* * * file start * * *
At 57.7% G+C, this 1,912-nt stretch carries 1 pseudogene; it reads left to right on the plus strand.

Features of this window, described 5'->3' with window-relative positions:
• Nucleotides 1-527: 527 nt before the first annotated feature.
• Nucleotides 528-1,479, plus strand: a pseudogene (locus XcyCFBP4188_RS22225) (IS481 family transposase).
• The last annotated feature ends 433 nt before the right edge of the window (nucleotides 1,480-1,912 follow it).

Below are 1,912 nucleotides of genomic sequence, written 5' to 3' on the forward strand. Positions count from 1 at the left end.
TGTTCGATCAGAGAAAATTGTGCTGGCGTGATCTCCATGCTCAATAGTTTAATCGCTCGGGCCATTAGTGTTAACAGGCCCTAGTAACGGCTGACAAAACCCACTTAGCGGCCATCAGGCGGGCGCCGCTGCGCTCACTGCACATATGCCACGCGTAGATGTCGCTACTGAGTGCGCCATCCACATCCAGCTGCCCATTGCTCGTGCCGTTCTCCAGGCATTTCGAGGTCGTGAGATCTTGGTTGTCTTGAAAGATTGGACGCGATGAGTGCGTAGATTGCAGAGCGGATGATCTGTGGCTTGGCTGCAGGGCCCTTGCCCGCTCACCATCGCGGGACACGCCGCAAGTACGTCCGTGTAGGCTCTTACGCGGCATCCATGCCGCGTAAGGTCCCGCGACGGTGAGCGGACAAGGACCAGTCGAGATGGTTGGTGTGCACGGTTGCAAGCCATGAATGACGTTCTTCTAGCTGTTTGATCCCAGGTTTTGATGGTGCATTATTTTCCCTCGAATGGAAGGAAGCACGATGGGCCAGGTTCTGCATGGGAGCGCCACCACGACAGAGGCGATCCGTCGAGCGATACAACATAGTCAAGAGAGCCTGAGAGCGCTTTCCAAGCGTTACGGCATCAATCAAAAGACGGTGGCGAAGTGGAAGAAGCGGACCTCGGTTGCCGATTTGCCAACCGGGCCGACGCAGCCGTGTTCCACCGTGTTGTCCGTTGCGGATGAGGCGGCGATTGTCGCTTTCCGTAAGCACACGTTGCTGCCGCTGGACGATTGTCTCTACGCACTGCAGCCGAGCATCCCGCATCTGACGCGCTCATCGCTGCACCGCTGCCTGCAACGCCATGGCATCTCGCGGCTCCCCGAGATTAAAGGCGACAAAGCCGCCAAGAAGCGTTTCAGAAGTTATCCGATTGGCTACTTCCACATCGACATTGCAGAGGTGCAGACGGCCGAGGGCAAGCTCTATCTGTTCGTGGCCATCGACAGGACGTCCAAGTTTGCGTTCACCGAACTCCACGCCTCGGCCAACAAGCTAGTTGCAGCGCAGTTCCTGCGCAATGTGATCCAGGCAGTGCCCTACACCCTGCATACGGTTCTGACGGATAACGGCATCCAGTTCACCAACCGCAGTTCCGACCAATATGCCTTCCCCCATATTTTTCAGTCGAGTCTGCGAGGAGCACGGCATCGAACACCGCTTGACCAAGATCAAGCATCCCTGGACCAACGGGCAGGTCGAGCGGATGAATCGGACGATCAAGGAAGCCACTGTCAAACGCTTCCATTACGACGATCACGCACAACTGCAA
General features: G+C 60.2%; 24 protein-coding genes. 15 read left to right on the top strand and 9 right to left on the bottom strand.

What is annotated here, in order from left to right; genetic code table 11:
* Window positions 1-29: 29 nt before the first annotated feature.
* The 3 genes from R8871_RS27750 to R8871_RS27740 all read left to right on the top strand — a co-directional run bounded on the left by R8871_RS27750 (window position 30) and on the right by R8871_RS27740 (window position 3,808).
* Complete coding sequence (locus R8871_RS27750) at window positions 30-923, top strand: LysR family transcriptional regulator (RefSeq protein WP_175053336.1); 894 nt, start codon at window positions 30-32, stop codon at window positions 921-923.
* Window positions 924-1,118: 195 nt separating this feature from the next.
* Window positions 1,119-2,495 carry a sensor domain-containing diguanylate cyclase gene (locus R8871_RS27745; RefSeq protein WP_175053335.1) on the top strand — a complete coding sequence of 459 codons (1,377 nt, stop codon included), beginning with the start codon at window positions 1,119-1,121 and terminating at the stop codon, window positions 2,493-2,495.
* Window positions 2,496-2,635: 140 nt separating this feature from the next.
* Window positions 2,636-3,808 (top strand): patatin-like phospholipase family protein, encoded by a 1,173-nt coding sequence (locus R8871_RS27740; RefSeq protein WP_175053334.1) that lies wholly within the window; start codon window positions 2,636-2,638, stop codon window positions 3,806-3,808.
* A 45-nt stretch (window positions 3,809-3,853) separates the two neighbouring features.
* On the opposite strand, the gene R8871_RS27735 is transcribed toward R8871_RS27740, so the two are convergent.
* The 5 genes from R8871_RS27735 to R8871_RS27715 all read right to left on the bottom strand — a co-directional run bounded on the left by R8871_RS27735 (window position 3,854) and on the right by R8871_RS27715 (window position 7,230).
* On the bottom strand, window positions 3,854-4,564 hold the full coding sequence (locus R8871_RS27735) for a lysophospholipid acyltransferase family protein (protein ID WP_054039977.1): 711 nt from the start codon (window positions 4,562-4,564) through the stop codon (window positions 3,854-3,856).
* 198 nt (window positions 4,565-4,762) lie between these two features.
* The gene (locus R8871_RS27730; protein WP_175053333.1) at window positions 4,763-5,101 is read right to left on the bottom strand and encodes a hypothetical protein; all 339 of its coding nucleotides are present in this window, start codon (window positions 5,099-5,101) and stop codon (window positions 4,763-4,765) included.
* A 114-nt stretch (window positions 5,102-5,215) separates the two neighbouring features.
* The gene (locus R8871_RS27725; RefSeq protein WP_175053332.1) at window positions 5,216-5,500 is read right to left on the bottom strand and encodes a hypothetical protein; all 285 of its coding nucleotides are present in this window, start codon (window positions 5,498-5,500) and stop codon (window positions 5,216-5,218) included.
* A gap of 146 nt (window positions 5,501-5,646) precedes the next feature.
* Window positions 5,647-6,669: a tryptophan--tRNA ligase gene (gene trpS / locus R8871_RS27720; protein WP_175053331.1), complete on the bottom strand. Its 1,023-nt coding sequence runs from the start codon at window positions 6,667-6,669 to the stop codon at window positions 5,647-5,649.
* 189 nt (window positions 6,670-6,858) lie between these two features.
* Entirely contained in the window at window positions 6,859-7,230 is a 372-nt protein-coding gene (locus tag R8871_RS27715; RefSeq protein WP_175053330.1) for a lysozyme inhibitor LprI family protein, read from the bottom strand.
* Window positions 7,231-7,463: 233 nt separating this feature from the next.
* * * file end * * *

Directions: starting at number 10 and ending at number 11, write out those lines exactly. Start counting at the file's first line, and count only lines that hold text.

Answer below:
* Window positions 1-29: 29 nt before the first annotated feature.
* The 3 genes from R8871_RS27750 to R8871_RS27740 all read left to right on the top strand — a co-directional run bounded on the left by R8871_RS27750 (window position 30) and on the right by R8871_RS27740 (window position 3,808).